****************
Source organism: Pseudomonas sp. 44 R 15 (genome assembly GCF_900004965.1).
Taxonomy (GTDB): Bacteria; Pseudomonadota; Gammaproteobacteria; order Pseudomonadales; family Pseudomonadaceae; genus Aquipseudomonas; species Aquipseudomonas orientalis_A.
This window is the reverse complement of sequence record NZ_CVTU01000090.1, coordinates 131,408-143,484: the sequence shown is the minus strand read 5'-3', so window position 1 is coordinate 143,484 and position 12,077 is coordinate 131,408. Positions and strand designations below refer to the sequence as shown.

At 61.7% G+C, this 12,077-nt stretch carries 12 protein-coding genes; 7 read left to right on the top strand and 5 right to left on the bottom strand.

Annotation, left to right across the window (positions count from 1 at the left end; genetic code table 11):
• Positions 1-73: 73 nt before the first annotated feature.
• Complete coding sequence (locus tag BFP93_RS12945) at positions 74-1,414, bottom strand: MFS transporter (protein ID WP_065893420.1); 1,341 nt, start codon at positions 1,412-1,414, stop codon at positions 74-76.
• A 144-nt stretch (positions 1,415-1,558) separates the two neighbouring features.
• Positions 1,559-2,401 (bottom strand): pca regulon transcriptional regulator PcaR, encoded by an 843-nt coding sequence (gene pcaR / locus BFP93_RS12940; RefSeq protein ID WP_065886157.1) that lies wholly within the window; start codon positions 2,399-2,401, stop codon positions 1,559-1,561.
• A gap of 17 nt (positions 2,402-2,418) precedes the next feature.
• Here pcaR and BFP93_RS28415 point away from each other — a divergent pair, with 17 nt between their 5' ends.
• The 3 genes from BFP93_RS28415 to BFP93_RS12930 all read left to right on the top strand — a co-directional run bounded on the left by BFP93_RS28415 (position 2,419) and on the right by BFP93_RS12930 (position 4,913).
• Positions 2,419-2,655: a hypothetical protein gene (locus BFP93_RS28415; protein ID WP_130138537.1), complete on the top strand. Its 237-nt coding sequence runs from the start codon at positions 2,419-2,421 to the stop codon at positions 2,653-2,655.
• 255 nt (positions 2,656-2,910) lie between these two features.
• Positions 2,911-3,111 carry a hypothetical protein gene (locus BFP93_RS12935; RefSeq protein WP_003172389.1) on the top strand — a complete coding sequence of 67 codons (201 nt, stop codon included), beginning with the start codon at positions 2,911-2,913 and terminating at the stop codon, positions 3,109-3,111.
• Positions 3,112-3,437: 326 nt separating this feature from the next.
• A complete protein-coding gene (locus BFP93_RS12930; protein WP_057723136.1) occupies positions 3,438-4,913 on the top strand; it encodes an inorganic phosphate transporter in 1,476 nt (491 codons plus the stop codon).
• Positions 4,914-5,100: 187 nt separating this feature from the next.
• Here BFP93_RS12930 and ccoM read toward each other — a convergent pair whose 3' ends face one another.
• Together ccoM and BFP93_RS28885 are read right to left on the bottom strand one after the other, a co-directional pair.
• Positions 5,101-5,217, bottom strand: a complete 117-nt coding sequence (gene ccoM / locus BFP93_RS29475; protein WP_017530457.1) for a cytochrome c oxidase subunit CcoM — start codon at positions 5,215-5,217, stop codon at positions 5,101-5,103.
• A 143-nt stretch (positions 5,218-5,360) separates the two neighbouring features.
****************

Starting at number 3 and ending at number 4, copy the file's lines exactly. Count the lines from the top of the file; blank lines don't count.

This window is the reverse complement of sequence record NZ_CVTU01000090.1, coordinates 131,408-143,484: the sequence shown is the minus strand read 5'-3', so window position 1 is coordinate 143,484 and position 12,077 is coordinate 131,408. Positions and strand designations below refer to the sequence as shown.

At 61.7% G+C, this 12,077-nt stretch carries 12 protein-coding genes; 7 read left to right on the top strand and 5 right to left on the bottom strand.